Happy returns: Anemone blanda, one of the garden’s more colourful bulbs. Photograph: Fotodesign Herzig/ Fotodesign Herzig/the food passionates/Corbis
My parents inherited a long-overwhelmed garden in their 40s, which must have been neglected for easily as many years. Forty years on, the garden is once again in retreat as the woodland encroaches, but it is the bulbs that have outlived two generations of gardeners. The orchard, planted by Miss Joy in the first decade of the last century, is now a shattered tangle of elderly Bramleys, but at their feet the narcissus are lighting the clearing. They have done this for more than a century, returning without fail every spring. The wild Narcissus pseudonarcissus come first, giving way to a host of old-fashioned varieties with striking elegance.
The next wave of bulbs are the white, pink and bluebells, which have naturalised over the decades and crossed and re-crossed with each other. We can also see our own additions to the orchard: the aconites I planted as a child are seeding about and the Anemone blanda taking hold where there’s more light. Self-seeding is a mark that a plant likes you and that you have found where it likes to be, and there is a thrill in seeing these bulbs increase naturally in number.
I have been planting my own banks and imagining that, one day, when my own garden overwhelms me, I might benefit from the easiness of naturalised bulbs. If you grow them in grass, bulbs need little more than to be left alone: leave the grass uncut for at least six weeks after they have flowered, to allow the leaves to feed the bulb for the next season.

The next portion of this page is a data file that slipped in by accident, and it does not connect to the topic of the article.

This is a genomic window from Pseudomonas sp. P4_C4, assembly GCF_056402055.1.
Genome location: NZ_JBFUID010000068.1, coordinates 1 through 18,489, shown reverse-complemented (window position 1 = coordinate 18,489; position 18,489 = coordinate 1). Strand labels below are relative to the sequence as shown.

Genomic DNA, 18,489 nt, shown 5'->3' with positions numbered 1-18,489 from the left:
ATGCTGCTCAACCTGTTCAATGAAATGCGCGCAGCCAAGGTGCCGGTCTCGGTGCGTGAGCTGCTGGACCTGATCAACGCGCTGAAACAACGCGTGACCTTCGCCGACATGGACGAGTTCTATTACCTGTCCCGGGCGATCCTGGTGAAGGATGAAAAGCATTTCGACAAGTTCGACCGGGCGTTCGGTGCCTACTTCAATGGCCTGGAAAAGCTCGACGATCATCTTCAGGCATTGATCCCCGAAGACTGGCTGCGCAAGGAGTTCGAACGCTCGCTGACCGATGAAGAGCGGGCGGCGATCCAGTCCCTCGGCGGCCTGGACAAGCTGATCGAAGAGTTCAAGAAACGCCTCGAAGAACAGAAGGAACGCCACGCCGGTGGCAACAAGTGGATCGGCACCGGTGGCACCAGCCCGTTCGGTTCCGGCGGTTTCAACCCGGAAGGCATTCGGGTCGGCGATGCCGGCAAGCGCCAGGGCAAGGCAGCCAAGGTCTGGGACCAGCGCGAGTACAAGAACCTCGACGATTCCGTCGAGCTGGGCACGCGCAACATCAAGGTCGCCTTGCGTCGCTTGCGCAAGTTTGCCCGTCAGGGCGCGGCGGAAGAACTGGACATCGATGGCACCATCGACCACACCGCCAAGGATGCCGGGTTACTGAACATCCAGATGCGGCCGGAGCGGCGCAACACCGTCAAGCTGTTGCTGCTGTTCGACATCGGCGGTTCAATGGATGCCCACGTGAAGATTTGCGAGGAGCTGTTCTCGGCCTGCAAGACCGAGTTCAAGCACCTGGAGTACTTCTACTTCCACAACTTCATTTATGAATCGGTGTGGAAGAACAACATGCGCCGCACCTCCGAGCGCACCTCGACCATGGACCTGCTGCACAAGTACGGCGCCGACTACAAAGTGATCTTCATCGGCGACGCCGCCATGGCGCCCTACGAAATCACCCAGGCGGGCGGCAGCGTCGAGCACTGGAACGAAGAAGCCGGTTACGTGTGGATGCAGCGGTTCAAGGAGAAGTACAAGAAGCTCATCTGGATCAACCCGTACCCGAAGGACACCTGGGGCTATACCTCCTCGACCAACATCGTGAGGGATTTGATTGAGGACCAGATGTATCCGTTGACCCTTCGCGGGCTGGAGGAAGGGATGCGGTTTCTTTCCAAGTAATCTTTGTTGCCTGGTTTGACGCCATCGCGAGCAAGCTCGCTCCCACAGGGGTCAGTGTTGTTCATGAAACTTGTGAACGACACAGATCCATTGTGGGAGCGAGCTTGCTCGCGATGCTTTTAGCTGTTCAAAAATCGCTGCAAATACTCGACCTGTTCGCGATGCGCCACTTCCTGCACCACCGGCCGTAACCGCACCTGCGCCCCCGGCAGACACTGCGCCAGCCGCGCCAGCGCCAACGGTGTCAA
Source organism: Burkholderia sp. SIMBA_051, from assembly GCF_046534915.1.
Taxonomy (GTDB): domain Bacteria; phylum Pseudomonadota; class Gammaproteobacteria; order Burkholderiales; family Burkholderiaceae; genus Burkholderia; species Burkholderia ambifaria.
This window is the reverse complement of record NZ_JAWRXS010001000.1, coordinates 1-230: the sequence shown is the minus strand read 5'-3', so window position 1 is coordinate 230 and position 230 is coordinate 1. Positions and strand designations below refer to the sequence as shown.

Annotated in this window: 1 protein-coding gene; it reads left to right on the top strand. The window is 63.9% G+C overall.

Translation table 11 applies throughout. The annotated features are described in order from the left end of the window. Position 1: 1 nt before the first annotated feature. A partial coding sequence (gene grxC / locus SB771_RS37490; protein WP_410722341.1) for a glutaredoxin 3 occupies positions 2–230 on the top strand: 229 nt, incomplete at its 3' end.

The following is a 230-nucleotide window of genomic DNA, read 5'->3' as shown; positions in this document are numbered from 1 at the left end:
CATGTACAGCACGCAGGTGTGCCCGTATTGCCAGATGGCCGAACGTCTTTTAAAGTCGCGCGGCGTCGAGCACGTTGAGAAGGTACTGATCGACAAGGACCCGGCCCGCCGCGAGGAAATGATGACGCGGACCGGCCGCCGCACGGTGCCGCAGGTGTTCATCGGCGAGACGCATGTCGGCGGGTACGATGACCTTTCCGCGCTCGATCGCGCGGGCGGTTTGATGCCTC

The secret to their success is matching bulbs to the conditions they like. The moist hollows might be saved for snowdrops and the follow-on of Fritillaria meleagris, then May-flowering Tulipa sprengeri. The scarlet of this tulip is remarkable and, unusually, they prefer a little moisture at their feet. They take about six years to flower from seed, but the wait is worth it.
Although they like damp ground, Leocojum aestivum (summer snowflake) are easy in most conditions. They make a good compliment to Narcissus poeticus. If you are clever, you can combine all three with apple blossom and I hope to be cleverer still by adding Fritillaria meleagris “Aphrodite” to the mix.
Last year, with the cold winter holding everything back and then letting it go all at once, the Pheasant’s Eye narcissus also came with camassia. I have set out 100 under my Malus transitoria to see if the Camassia leichtlinii “Alba” will start to seed about and make the bank its own.
Narcissus fly have hit my collection of small-flowered varieties on the sunny banks. The adults favour sunny conditions for laying their eggs at the neck of the bulb and the grubs eat away at the bulb in summer so that they simply fail to come up the following year, or do so blind. As the crabapples grow they will provide the shade that doesn’t favour the narcissus fly. It will be slow gardening – I am more than happy to take a few decades over getting right.
Although most bulbs prefer to be planted at two and a half times the depth of the bulb, snakeshead fritillary like to be planted at least 6in down – the full depth of a trowel blade.
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